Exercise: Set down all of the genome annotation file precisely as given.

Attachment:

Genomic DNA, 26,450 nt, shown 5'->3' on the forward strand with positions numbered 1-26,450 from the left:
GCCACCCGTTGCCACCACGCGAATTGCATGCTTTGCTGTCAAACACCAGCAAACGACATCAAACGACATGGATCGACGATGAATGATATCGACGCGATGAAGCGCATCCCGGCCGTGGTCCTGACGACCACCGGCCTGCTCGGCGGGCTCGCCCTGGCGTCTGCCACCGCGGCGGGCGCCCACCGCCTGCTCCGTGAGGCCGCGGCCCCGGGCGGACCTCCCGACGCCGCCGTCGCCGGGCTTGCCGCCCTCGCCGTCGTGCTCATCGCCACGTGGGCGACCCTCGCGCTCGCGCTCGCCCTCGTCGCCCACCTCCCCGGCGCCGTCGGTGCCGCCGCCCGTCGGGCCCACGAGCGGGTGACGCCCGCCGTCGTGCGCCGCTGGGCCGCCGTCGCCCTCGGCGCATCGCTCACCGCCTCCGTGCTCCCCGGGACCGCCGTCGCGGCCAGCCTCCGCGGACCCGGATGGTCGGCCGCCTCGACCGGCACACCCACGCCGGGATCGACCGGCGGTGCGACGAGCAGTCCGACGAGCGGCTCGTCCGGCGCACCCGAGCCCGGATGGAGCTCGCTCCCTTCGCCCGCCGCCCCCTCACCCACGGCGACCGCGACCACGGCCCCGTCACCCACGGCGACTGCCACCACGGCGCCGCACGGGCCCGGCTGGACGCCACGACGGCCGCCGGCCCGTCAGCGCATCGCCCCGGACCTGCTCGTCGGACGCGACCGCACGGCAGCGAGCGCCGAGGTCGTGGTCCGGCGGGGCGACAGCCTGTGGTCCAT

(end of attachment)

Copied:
Genomic DNA, 26,450 nt, shown 5'->3' on the forward strand with positions numbered 1-26,450 from the left:
GCCACCCGTTGCCACCACGCGAATTGCATGCTTTGCTGTCAAACACCAGCAAACGACATCAAACGACATGGATCGACGATGAATGATATCGACGCGATGAAGCGCATCCCGGCCGTGGTCCTGACGACCACCGGCCTGCTCGGCGGGCTCGCCCTGGCGTCTGCCACCGCGGCGGGCGCCCACCGCCTGCTCCGTGAGGCCGCGGCCCCGGGCGGACCTCCCGACGCCGCCGTCGCCGGGCTTGCCGCCCTCGCCGTCGTGCTCATCGCCACGTGGGCGACCCTCGCGCTCGCGCTCGCCCTCGTCGCCCACCTCCCCGGCGCCGTCGGTGCCGCCGCCCGTCGGGCCCACGAGCGGGTGACGCCCGCCGTCGTGCGCCGCTGGGCCGCCGTCGCCCTCGGCGCATCGCTCACCGCCTCCGTGCTCCCCGGGACCGCCGTCGCGGCCAGCCTCCGCGGACCCGGATGGTCGGCCGCCTCGACCGGCACACCCACGCCGGGATCGACCGGCGGTGCGACGAGCAGTCCGACGAGCGGCTCGTCCGGCGCACCCGAGCCCGGATGGAGCTCGCTCCCTTCGCCCGCCGCCCCCTCACCCACGGCGACCGCGACCACGGCCCCGTCACCCACGGCGACTGCCACCACGGCGCCGCACGGGCCCGGCTGGACGCCACGACGGCCGCCGGCCCGTCAGCGCATCGCCCCGGACCTGCTCGTCGGACGCGACCGCACGGCAGCGAGCGCCGAGGTCGTGGTCCGGCGGGGCGACAGCCTGTGGTCCAT